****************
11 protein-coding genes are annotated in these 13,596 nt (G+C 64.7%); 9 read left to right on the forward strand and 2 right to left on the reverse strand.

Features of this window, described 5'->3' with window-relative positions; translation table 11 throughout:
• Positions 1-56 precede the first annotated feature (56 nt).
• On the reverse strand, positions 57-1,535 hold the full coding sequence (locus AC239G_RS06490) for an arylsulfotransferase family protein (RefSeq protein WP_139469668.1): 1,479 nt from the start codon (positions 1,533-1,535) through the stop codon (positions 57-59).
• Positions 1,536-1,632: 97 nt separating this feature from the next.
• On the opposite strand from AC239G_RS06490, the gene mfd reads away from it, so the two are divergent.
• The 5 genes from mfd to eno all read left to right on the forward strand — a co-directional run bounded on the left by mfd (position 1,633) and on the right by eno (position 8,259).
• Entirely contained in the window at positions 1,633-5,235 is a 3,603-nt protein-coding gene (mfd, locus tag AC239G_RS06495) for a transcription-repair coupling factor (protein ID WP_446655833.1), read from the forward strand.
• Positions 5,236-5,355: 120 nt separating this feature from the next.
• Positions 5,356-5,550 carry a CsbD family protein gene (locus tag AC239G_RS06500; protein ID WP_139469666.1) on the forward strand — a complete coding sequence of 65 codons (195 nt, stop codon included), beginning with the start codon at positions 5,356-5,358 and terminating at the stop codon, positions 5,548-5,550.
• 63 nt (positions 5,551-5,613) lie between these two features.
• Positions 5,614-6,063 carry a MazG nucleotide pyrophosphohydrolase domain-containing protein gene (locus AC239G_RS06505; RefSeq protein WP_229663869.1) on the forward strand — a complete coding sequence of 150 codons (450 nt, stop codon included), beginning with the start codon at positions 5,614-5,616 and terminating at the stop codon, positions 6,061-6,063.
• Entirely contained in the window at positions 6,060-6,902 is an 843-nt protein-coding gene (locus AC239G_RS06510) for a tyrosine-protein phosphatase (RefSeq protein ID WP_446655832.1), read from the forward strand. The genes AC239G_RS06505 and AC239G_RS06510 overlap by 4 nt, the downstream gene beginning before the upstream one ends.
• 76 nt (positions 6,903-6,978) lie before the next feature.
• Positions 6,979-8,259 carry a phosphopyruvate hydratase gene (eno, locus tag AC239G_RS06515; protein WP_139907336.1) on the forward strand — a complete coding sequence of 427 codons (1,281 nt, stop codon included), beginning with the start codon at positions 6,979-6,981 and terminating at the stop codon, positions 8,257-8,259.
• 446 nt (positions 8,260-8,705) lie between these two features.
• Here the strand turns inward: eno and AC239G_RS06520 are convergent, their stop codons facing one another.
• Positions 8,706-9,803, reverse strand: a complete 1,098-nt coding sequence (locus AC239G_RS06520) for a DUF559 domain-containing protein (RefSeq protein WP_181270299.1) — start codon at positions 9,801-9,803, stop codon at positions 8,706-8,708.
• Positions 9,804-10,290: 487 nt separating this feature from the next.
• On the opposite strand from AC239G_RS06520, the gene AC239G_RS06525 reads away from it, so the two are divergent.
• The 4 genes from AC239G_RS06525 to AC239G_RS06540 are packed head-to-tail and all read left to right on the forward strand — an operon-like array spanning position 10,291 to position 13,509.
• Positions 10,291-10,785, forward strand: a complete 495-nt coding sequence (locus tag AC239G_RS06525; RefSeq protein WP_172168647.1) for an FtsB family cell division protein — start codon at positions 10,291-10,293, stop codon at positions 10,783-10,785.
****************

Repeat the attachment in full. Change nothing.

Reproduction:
11 protein-coding genes are annotated in these 13,596 nt (G+C 64.7%); 9 read left to right on the forward strand and 2 right to left on the reverse strand.

Features of this window, described 5'->3' with window-relative positions; translation table 11 throughout:
• Positions 1-56 precede the first annotated feature (56 nt).
• On the reverse strand, positions 57-1,535 hold the full coding sequence (locus AC239G_RS06490) for an arylsulfotransferase family protein (RefSeq protein WP_139469668.1): 1,479 nt from the start codon (positions 1,533-1,535) through the stop codon (positions 57-59).
• Positions 1,536-1,632: 97 nt separating this feature from the next.
• On the opposite strand from AC239G_RS06490, the gene mfd reads away from it, so the two are divergent.
• The 5 genes from mfd to eno all read left to right on the forward strand — a co-directional run bounded on the left by mfd (position 1,633) and on the right by eno (position 8,259).
• Entirely contained in the window at positions 1,633-5,235 is a 3,603-nt protein-coding gene (mfd, locus tag AC239G_RS06495) for a transcription-repair coupling factor (protein ID WP_446655833.1), read from the forward strand.
• Positions 5,236-5,355: 120 nt separating this feature from the next.
• Positions 5,356-5,550 carry a CsbD family protein gene (locus tag AC239G_RS06500; protein ID WP_139469666.1) on the forward strand — a complete coding sequence of 65 codons (195 nt, stop codon included), beginning with the start codon at positions 5,356-5,358 and terminating at the stop codon, positions 5,548-5,550.
• 63 nt (positions 5,551-5,613) lie between these two features.
• Positions 5,614-6,063 carry a MazG nucleotide pyrophosphohydrolase domain-containing protein gene (locus AC239G_RS06505; RefSeq protein WP_229663869.1) on the forward strand — a complete coding sequence of 150 codons (450 nt, stop codon included), beginning with the start codon at positions 5,614-5,616 and terminating at the stop codon, positions 6,061-6,063.
• Entirely contained in the window at positions 6,060-6,902 is an 843-nt protein-coding gene (locus AC239G_RS06510) for a tyrosine-protein phosphatase (RefSeq protein ID WP_446655832.1), read from the forward strand. The genes AC239G_RS06505 and AC239G_RS06510 overlap by 4 nt, the downstream gene beginning before the upstream one ends.
• 76 nt (positions 6,903-6,978) lie before the next feature.
• Positions 6,979-8,259 carry a phosphopyruvate hydratase gene (eno, locus tag AC239G_RS06515; protein WP_139907336.1) on the forward strand — a complete coding sequence of 427 codons (1,281 nt, stop codon included), beginning with the start codon at positions 6,979-6,981 and terminating at the stop codon, positions 8,257-8,259.
• 446 nt (positions 8,260-8,705) lie between these two features.
• Here the strand turns inward: eno and AC239G_RS06520 are convergent, their stop codons facing one another.
• Positions 8,706-9,803, reverse strand: a complete 1,098-nt coding sequence (locus AC239G_RS06520) for a DUF559 domain-containing protein (RefSeq protein WP_181270299.1) — start codon at positions 9,801-9,803, stop codon at positions 8,706-8,708.
• Positions 9,804-10,290: 487 nt separating this feature from the next.
• On the opposite strand from AC239G_RS06520, the gene AC239G_RS06525 reads away from it, so the two are divergent.
• The 4 genes from AC239G_RS06525 to AC239G_RS06540 are packed head-to-tail and all read left to right on the forward strand — an operon-like array spanning position 10,291 to position 13,509.
• Positions 10,291-10,785, forward strand: a complete 495-nt coding sequence (locus tag AC239G_RS06525; RefSeq protein WP_172168647.1) for an FtsB family cell division protein — start codon at positions 10,291-10,293, stop codon at positions 10,783-10,785.